Zhang P.-J.,Zhejiang Academy of Agricultural Sciences |
Xu C.-X.,Key Laboratory of Biology and Genetic Improvement of Horticultural Crops |
Zhang J.-M.,Zhejiang Academy of Agricultural Sciences |
Lu Y.-B.,Zhejiang Academy of Agricultural Sciences |
And 5 more authors.
Functional Ecology | Year: 2013
Herbivore attack induces plants to mobilize chemical defences, including the release of volatiles that attract natural enemies of the herbivore. This commonly involves the jasmonic acid (JA) pathway. However, phloem-feeding whiteflies specifically trigger salicylic acid (SA)-signalling, thereby suppressing JA-based defences and enhancing host plant suitability. Here, we show with Arabidopsis thaliana plants that the whitefly parasitoid Encarsia formosa outsmarts this apparent host plant manipulation by exploiting the SA-triggered emission of β-myrcene. Assays with various Arabidopsis mutants and phytohormone and gene-expression analyses reveal that the whiteflies induce the accumulation of endogenous SA, thereby enhancing the expression of SA-regulated genes, one of which encodes ocimene/myrcene synthase, which resulted in the recruitment of parasitoids under greenhouse conditions. Performance assays confirmed that whiteflies directly benefit from suppressing JA-based defences. Taken together, we conclude that by activating SA-signalling whitefly feeding suppresses direct, JA-based defences, but that parasitoids can adapt to this by exploiting specific, SA-induced volatile emissions for host location. Our work further confirms that herbivory contributes to selective pressure governing the evolution of inducible volatile signals as indirect plant defences. © 2013 British Ecological Society.
Tong C.,Key Laboratory of Biology and Genetic Improvement of Oil Crops |
Tong C.,Chinese Academy of Agricultural Sciences |
Wang X.,Key Laboratory of Biology and Genetic Improvement of Horticultural Crops |
Wang X.,Chinese Academy of Agricultural Sciences |
And 13 more authors.
BMC Genomics | Year: 2013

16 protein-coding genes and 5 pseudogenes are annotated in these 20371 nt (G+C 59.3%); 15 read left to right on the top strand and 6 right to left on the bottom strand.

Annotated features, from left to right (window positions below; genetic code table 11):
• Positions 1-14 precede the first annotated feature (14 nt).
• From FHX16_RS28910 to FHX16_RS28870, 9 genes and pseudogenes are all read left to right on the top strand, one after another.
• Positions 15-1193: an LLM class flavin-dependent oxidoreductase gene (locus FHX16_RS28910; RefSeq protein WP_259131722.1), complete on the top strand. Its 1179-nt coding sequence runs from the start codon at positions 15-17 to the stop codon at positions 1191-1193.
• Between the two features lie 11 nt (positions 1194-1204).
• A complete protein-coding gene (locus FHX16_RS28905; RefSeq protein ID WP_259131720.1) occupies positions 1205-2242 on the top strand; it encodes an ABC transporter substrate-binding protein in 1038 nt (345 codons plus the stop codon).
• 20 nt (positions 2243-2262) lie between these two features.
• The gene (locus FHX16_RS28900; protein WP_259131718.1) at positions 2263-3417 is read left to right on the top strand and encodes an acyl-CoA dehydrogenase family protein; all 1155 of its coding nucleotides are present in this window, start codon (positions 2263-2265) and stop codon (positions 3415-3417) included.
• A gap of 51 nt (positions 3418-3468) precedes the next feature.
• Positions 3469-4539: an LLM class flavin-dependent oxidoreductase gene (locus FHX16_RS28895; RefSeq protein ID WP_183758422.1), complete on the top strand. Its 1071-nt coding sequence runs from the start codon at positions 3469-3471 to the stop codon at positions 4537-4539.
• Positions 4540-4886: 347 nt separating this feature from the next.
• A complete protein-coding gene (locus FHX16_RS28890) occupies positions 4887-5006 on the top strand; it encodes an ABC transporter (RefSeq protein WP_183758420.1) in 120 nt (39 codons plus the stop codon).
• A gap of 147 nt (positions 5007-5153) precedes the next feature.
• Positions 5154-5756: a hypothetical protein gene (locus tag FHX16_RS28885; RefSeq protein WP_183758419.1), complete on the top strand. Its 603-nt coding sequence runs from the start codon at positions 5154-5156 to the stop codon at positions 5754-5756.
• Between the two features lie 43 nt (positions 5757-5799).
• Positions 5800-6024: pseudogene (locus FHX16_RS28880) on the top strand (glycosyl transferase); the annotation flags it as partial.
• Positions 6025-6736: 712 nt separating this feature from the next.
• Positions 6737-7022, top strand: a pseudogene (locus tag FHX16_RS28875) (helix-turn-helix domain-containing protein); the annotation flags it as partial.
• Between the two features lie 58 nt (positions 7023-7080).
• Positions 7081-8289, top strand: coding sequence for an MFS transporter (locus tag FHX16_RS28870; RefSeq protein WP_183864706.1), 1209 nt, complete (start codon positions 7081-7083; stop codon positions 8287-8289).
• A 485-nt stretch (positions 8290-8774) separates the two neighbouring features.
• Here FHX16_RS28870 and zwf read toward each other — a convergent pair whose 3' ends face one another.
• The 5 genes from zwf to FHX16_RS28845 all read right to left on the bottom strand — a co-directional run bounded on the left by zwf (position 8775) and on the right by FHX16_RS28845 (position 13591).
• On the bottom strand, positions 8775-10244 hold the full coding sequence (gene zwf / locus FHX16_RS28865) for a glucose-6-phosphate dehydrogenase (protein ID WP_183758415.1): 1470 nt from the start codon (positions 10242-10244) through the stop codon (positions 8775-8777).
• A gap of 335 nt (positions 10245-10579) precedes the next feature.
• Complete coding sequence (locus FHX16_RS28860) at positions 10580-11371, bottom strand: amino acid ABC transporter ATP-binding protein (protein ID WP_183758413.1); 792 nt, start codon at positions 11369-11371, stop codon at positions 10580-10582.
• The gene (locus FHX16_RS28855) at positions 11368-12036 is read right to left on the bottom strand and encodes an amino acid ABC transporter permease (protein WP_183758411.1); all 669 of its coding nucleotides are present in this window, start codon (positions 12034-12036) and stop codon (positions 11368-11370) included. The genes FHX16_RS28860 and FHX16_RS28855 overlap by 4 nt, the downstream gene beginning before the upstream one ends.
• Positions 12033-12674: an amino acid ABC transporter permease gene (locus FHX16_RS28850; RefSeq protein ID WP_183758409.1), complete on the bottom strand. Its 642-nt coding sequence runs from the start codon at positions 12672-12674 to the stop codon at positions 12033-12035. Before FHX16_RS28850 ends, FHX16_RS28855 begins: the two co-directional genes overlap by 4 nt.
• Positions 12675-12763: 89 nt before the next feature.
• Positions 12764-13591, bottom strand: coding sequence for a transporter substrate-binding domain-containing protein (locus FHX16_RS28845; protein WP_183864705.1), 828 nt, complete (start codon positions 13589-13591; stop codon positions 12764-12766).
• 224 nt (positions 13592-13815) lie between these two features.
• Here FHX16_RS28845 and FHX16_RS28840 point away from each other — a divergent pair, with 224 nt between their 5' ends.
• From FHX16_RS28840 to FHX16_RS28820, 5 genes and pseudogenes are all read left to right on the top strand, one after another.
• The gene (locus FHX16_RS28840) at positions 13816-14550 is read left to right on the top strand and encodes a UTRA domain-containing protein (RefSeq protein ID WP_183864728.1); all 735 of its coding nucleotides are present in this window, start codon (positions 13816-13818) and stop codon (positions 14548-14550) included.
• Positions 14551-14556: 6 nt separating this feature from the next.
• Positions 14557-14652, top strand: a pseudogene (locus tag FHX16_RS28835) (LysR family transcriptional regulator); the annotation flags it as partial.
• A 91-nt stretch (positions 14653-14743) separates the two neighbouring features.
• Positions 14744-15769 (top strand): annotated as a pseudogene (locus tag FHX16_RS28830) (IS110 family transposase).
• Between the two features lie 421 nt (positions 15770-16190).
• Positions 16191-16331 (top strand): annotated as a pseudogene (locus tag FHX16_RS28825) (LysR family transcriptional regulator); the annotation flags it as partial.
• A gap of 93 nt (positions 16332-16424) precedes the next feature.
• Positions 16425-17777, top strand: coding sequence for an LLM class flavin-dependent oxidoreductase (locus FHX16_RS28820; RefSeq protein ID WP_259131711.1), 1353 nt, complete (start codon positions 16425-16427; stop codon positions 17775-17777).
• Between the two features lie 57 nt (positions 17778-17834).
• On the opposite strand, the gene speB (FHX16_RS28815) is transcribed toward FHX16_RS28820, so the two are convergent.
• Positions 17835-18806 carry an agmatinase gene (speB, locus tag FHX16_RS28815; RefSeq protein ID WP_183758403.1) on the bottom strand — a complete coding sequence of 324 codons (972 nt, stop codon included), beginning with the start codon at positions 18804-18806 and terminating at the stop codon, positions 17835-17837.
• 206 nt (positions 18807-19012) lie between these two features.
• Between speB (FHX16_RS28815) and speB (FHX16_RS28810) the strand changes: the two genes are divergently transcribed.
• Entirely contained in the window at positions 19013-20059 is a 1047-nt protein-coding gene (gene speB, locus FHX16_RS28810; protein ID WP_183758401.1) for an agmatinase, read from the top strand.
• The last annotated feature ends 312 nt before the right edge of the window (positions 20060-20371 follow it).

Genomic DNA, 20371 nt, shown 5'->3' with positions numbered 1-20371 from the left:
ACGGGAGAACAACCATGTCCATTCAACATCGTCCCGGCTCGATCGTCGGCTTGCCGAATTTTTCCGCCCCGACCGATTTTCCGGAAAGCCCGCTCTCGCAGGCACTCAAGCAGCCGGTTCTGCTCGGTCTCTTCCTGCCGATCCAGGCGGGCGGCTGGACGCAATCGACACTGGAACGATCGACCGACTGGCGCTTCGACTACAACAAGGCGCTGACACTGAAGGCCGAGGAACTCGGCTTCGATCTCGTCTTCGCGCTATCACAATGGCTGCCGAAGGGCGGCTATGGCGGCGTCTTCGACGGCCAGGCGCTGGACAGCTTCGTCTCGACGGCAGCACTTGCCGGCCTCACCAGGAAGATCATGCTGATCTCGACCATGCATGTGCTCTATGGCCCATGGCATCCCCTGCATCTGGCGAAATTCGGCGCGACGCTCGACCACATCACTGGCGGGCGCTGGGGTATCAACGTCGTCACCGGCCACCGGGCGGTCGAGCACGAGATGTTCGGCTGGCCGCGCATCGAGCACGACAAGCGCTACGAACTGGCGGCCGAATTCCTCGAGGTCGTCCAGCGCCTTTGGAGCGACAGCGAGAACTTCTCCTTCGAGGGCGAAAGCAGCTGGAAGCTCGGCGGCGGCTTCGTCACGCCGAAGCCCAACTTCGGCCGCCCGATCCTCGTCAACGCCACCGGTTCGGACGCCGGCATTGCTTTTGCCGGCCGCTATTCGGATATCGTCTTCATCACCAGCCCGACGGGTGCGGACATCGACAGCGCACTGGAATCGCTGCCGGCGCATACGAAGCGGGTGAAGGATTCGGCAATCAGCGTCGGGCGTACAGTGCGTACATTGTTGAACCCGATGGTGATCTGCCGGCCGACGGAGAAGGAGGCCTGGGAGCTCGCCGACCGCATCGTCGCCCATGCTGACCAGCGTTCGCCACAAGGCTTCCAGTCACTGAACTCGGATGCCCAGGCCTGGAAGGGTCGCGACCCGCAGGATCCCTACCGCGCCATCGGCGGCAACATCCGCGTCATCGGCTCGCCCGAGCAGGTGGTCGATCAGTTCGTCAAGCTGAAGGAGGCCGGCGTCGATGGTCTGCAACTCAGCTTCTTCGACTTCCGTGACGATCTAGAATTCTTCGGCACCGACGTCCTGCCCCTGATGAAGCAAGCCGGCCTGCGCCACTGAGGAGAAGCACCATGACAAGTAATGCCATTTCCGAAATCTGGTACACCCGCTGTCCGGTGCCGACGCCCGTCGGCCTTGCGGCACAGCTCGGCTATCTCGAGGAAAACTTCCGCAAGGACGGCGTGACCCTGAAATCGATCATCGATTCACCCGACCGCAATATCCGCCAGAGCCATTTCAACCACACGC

Background: The species Brassica rapa (2n=20, AA) is an important vegetable and oilseed crop, and serves as an excellent model for genomic and evolutionary research in Brassica species. With the availability of whole genome sequence of B. rapa, it is essential to further determine the activity of all functional elements of the B. rapa genome and explore the transcriptome on a genome-wide scale. Here, RNA-seq data was employed to provide a genome-wide transcriptional landscape and characterization of the annotated and novel transcripts and alternative splicing events across tissues. Results: RNA-seq reads were generated using the Illumina platform from six different tissues (root, stem, leaf, flower, silique and callus) of the B. rapa accession Chiifu-401-42, the same line used for whole genome sequencing. First, these data detected the widespread transcription of the B. rapa genome, leading to the identification of numerous novel transcripts and definition of 5'/3' UTRs of known genes. Second, 78.8% of the total annotated genes were detected as expressed and 45.8% were constitutively expressed across all tissues. We further defined several groups of genes: housekeeping genes, tissue-specific expressed genes and co-expressed genes across tissues, which will serve as a valuable repository for future crop functional genomics research. Third, alternative splicing (AS) is estimated to occur in more than 29.4% of intron-containing B. rapa genes, and 65% of them were commonly detected in more than two tissues. Interestingly, genes with high rate of AS were over-represented in GO categories relating to transcriptional regulation and signal transduction, suggesting potential importance of AS for playing regulatory role in these genes. Further, we observed that intron retention (IR) is predominant in the AS events and seems to preferentially occurred in genes with short introns. Conclusions: The high-resolution RNA-seq analysis provides a global transcriptional landscape as a complement to the B. rapa genome sequence, which will advance our understanding of the dynamics and complexity of the B. rapa transcriptome. The atlas of gene expression in different tissues will be useful for accelerating research on functional genomics and genome evolution in Brassica species. © 2013 Tong et al.; licensee BioMed Central Ltd.